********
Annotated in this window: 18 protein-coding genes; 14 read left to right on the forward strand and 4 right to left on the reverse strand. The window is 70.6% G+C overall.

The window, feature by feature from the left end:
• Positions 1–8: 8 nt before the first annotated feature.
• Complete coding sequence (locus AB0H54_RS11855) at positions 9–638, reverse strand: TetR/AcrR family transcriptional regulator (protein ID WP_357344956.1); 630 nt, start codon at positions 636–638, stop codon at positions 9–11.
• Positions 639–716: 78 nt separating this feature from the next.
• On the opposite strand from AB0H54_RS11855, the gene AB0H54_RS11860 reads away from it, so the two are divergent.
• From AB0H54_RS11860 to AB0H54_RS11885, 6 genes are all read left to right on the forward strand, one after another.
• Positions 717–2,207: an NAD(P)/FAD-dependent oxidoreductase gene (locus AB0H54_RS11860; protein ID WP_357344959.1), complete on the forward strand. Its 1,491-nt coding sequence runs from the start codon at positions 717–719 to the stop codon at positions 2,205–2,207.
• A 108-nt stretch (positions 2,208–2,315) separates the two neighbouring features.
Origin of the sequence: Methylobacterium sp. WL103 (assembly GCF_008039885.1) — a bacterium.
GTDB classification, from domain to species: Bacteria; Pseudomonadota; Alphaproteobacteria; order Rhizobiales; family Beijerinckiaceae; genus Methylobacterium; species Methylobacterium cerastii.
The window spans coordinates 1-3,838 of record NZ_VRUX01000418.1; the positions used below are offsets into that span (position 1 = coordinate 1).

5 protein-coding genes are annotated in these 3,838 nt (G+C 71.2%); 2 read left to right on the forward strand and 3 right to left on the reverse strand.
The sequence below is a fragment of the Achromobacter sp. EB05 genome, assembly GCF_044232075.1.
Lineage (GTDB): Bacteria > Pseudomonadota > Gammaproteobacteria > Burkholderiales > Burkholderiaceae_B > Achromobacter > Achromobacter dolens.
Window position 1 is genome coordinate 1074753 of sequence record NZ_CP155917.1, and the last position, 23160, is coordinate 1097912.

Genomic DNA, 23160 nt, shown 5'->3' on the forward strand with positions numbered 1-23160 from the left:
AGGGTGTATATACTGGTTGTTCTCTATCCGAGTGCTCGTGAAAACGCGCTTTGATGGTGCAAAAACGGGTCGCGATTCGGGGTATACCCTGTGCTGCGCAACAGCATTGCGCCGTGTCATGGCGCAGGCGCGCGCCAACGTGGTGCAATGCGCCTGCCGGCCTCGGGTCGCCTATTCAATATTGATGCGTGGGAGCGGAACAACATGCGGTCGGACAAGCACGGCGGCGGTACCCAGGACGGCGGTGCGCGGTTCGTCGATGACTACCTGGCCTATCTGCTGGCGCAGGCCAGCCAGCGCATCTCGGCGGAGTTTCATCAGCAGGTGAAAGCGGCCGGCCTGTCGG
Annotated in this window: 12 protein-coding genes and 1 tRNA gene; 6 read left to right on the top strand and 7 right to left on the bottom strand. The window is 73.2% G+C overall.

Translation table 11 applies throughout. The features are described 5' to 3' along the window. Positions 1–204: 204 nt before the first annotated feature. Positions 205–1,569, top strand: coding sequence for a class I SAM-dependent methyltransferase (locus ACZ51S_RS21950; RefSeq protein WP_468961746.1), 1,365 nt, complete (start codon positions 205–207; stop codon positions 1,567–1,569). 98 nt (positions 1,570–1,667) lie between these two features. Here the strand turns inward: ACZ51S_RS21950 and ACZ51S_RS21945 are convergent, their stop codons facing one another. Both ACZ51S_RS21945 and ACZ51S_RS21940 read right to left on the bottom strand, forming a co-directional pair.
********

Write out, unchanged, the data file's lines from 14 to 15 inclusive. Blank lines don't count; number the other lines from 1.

The sequence below is a fragment of the Achromobacter sp. EB05 genome, assembly GCF_044232075.1.
Lineage (GTDB): Bacteria > Pseudomonadota > Gammaproteobacteria > Burkholderiales > Burkholderiaceae_B > Achromobacter > Achromobacter dolens.